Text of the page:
Creatures, Champagne Superchillin’, Ali Horn, Jamie: Jacaranda Phase One



Creatures arrived at Liverpool’s Independent Venue Week 2019 for the mid-way spot and Getintothis’ Cath Holland enjoyed a menu of cowboys and French fancies.

Independent Venue Week brings with it oodles of tasty treats, but as is a common complaint in Liverpool, so many musical goodies can confuse our live music loving population.

And so, Jacaranda is quiet this evening, a crying shame really.

This is why we’re not allowed too many nice things, not all at once anyway. We can’t cope.

It’s an eclectic bill for this mid-week show, to put it mildly, with the cool yet gregarious Creatures, and chic Champagne Superchillin’ making Mersey debuts.

More local and familiar talent Ali Horn and Jamie represent the home team.

Jamie is the solo project of Jamie Roberts from Quietus and Merseyrail Sound Station-endorsed Wild Fruit Art Collective.

When Jamie bags a gig he throws it open to friends and family alike to back him up. That explains why, one supposes, Roberts tonight is on guitar and a blood relative by his side clicks away at a trinket in front of a microphone.

Anarchy and spontaneity is a risky game. Sometimes it pays off.

But not when opening for such showy out of towners.

Raw vocals and electric guitar – plus clicks – after two or three songs, scratch the air. It’s scrappy and itchy, stops and starts, never gets going and above all, frustrates.

That said, songs about naughty voyeurism, and snippets of quite immaculate lyrics ‘I’m wearing my best skin’ and more linger in the mind way after Jamie’s packed up and gone.

Vryll Society parting ways with singer Michael Ellis wasn’t the most optimistic start to our beloved city’s musical year and earlier this week, fellow locals Strange Collective announced they are to split causing – we can’t emphasise this enough – severe mourning at Getintothis.

Here’s hoping it’s not the sign of a worrying trend.

Strange Collective’s Ali Horn is coping rather better than us by the looks of things, cheerily rocking the double denim jacket and jeans in front of us with some success.

Let’s talk fashion here, shall we.

The shades had to go, early on – it is after nightfall after all – but the effort was very much noted.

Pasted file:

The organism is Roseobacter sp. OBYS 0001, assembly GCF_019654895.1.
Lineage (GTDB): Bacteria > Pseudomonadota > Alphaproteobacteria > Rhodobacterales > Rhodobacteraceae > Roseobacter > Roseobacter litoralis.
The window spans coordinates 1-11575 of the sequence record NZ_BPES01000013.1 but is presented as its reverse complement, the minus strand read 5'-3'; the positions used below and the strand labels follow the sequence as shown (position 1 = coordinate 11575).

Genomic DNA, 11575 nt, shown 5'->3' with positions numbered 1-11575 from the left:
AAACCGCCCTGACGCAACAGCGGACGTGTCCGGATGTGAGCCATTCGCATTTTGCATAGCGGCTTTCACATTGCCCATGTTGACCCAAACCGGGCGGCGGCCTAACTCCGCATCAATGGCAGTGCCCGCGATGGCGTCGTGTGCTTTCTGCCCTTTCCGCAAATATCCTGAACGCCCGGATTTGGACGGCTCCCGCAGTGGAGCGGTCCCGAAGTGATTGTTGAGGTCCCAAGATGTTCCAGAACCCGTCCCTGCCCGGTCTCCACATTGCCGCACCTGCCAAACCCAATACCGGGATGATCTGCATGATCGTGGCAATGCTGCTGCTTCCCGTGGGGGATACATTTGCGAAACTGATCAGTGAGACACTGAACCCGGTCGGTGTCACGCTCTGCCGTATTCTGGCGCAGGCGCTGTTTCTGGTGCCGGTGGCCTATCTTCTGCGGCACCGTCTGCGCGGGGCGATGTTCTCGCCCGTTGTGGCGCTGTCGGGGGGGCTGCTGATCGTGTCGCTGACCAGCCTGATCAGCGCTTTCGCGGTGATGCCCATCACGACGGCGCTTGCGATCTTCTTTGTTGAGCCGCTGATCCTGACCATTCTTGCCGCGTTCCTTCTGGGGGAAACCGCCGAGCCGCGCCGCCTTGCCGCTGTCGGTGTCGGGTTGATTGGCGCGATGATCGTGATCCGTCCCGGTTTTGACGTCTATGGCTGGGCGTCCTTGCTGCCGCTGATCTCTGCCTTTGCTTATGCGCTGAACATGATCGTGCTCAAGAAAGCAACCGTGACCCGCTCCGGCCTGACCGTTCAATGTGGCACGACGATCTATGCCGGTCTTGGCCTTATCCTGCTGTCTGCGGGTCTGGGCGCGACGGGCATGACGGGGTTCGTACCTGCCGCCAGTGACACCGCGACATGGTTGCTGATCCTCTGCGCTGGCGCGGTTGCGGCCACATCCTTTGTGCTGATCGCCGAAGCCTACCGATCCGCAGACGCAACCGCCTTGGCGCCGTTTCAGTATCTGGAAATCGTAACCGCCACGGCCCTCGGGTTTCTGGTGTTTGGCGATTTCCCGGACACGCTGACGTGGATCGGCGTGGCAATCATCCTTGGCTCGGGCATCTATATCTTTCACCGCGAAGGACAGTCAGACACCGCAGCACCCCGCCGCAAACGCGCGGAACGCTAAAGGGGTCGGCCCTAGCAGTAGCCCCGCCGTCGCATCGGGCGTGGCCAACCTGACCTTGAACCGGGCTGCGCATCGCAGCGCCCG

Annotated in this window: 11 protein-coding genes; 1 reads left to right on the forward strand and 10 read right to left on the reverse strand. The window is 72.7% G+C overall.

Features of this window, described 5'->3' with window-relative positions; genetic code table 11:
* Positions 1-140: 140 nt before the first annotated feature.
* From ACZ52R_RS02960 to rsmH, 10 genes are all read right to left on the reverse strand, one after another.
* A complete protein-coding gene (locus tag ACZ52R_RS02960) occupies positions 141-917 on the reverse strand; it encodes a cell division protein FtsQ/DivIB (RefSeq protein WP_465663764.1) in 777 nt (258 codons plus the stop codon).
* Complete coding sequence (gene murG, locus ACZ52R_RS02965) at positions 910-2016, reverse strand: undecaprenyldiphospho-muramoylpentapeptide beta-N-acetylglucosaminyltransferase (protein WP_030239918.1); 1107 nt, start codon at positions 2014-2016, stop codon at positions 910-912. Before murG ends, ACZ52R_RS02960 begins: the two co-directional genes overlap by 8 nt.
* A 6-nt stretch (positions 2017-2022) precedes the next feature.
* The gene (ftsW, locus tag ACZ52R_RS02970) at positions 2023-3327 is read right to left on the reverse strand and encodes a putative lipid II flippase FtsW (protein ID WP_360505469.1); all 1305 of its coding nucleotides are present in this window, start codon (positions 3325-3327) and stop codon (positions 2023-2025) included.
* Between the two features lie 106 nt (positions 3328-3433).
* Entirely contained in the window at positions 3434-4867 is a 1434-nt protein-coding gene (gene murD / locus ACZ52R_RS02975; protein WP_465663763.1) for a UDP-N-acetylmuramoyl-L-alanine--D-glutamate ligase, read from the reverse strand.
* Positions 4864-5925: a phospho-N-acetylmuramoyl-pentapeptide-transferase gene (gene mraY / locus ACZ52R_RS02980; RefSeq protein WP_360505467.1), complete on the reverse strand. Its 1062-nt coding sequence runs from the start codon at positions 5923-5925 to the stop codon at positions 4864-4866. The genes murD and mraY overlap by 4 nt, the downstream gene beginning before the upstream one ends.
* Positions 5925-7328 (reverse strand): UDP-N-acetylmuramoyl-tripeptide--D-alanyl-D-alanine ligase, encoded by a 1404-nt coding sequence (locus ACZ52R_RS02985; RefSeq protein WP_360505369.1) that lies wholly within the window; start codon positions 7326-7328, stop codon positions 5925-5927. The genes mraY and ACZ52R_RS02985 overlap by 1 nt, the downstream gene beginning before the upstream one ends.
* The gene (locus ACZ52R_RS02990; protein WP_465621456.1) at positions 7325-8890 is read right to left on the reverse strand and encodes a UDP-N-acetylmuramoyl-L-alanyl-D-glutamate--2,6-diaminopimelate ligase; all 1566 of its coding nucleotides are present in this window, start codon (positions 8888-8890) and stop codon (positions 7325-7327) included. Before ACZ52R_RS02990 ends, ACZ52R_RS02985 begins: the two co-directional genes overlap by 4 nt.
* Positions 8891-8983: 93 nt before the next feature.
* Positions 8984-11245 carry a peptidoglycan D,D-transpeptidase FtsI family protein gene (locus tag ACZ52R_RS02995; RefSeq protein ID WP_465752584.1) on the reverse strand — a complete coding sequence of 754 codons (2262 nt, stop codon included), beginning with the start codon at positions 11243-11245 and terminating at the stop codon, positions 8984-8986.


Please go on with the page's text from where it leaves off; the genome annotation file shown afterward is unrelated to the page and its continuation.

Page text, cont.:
He and two pals play a pleasing enough stripped down half and hour or so. It‘s nice.

Describing Champagne Super Chillin’ as dark sexy French pop via Nashville and New York patronises and underestimates them painfully as it turns out – sorry guys – it’s rapidly evident within seconds there’s so much more on offer. Thanks to them, we enter the part of the evening that throws open enticing possibilities.

Singer Juliette Buchs is nothing short of hypnotic, this slight figure clad in black, swaying and dancing, her voice understated but so very THERE. It’s got the wistful charm of the 60s classic French pop chanteuses, and her six strong band pull at the ear and the eye, bottleneck guitar with a Becks bottle is a cracking piece of showmanship.

All in the building are completely and utterly bewitched with Champagne Superchillin’, and more than a little in love.

Away from London, headliners Creatures are pretty much an unknown quantity, touring with The Parrots and Temples but otherwise going about their business down South, singles appearing now and then and without warning.

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The group’s self styled ‘Western Coast’ and Clapton Cowboys labels have a tongue-in-cheek truth; in the Jacaranda, here in a northern English city with ice on the ground outside, the spaghetti western movie soundtrack feels warm the room.

There’s a real boldness here, masculine Dick Dale guitar and Roy Orbison ambition too – the magnificent campness of Running Scared is very much present and it’s pretty darn wonderful.

Recent single It’s Going Right For Ryan is a more straight ahead pop, and though it retains the band’s kitsch quirkiness, it’s somewhat overwhelmed this evening by the newer Silver Club, the latter carrying as it does beautiful guitar twangs and psych shiver.

Silver Club is a gunslingin’ stranger riding into town with a cocked Colt .45 revolver and the promise of doomed romance, from soon to be with us EP Runt of The Glitter. Don’t be fooled by the puntastic title, though; Creatures deftly balance melodrama and light humour.

Slickly segueing one song into another like they’re crowd pleasing greatest hits, is a cute nod to 70s cabaret, giving the folks what they want.

Last summer’s Most of Everyday is even cheekier and more charming live, due overwhelmingly to singer William Yates. With Viv Stanshall eccentricity, the man’s got maverick hip twisting moves, a half lounge lizard-half balladeer in high waisted polyester kecks, shiny metal buttons and a pinkie ring.

There’s no indie kid button badge route for Creatures, more a good sized dinner plate pinned to the cover of a glorious full colour glossy instead.

Flamboyancy and glamour are grossly underused traits, suitable for the brave on stage and off it.

C’mon, Liverpool folks – Creatures come back to town in May for Sound City. Let’s bloody well dance and go for it proper on their return visit.

Photos by Getintothis’ Andy Sunley




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